Organisations are damaging their employer brand and bottom line by engaging in poor recruitment practices, according to new research.
A survey of more than 500 recruitment managers, by psychometric testing firm SHL, revealed one-quarter felt overstretched by the number of applications they are receiving during the economic downturn.
This is having a knock-on effect on their recruitment processes, with nearly half of the 1,600 workers surveyed reporting they were left with a negative view of an organisation following an unsuccessful job application. A further 18% said their recruitment experience had been so bad it had stopped them doing business with the company as a result – a figure that rose to 28% for those aged 25 to 34.
The recruitment practices most likely to put candidates off a company were not being told they had been unsuccessful (46%) and a lack of feedback (39%). The professional and legal services industry and the public sector were found to be the worst communicators during recruitment processes.
David Leigh, chief executive of SHL, said it was vital HR remembered that "candidates are customers too", adding it was "worrying" that many customers were applying for jobs but employers were not answering them. "Businesses could be losing significant sums over the lifetime of a disgruntled candidate," he said.
Case study: John Lewis
For John Lewis, upholding the consumer brand during the recruitment process is "absolutely key". To cope with the volume of applications and deliver a positive experience to candidates, the department store group has launched a series of online assessment tools to ensure it can hire the most suitable talent.
Having launched the tools last year, candidates can now access a realistic job preview and are asked questions to see if they suit the role, allowing them to self-select themselves out at an early stage if they do not. Candidates still interested in the role are then put through a talent screening, and numerical and verbal reasoning tests, from SHL, before being selected for an assessment centre.
Sue Gilbert, manager of senior recruitment at John Lewis, told Personnel Today the new system has "saved huge amounts of money and time". "When we get through that process we then have the right applications coming through to the an assessment centre," she said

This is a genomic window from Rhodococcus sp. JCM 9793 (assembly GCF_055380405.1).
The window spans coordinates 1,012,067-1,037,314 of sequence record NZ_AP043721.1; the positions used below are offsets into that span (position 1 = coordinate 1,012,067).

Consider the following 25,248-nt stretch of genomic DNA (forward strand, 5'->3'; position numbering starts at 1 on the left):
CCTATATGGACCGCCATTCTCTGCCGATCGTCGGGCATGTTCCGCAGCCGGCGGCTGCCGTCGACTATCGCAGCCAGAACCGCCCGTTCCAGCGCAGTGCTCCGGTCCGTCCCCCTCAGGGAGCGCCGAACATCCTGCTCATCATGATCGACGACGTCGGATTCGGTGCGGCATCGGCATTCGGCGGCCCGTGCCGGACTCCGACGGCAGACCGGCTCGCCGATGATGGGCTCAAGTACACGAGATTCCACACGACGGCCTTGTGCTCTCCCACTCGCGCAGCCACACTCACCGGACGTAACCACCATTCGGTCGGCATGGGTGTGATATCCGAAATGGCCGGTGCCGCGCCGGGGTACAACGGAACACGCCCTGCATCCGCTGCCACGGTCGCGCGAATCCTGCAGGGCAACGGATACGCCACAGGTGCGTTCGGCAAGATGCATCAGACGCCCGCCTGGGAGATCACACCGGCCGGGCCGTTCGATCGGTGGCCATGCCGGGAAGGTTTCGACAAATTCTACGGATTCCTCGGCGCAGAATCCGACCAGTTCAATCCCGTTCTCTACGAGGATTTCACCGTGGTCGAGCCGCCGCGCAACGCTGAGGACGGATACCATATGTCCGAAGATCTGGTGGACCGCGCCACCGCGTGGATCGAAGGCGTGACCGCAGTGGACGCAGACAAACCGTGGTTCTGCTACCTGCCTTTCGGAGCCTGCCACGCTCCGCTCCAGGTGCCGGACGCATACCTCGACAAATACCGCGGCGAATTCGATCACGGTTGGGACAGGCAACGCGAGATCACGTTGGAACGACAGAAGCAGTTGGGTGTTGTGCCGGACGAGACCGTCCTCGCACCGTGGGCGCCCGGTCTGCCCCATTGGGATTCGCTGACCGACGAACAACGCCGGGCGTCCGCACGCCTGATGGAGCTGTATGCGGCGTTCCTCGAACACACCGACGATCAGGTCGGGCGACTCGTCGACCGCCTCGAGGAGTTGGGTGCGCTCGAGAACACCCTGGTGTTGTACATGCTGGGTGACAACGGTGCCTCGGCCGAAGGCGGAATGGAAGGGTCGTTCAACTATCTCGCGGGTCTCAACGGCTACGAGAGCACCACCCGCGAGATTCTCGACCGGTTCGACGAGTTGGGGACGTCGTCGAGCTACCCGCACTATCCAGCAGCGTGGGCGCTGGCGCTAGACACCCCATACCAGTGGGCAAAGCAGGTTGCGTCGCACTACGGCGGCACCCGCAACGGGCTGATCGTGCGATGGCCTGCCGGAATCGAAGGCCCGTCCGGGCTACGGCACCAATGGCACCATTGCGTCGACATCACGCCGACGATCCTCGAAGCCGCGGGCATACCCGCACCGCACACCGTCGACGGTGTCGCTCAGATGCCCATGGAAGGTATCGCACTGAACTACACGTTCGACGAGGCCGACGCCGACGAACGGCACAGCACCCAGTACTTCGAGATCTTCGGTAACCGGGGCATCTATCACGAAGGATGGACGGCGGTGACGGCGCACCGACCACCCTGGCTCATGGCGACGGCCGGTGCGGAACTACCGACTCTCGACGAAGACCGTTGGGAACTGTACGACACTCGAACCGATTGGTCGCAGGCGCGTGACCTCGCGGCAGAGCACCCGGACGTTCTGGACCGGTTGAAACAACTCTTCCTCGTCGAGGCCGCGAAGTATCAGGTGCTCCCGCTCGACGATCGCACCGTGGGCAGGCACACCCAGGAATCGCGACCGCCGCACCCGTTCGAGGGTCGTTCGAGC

John Lewis is now looking to improve new recruits' first year at the firm by focusing on induction processes and the training offered, and surveying new hires to get their feedback.
The retailer is also considering linking its marketing and recruitment processes more closely together going forward to further boost its consumer and employer brand.
The survey revealed 19% of employers were not notifying candidates on receipt of applications, 17% were not providing detailed feedback to interview candidates, and 15% were not letting candidates know if they were unsuccessful.
Leigh said: "Many businesses are simply not equipped to deal with the current surge in applications and unfortunately this means processes that may once have been standard are now being neglected. This is having a direct impact on employer brand and it appears candidates are voting with their feet.
"A bad recruitment experience is at least as damaging as a bad consumer experience in store," he added. "It's about giving those applicants a good experience and managing people so if they are rejected they can still have a pleasurable experience."
Angela Baron, employee engagement adviser at the Chartered Institute of Personnel and Development, said employers should show at least "low-level courtesy" by responding to applicants. "A nice e-mail doesn't cost much," she said. "People really get upset when they invest a lot of time and energy in an application and hear nothing."
Baron added recruitment agencies delivered the worst experiences for jobseekers, but she warned employers were also creating negative views of their companies by putting up too many hurdles for candidates in a bid to reduce applications and by recruiting over-qualified people who cannot get the experiences they want and so leave quickly when other opportunities arise.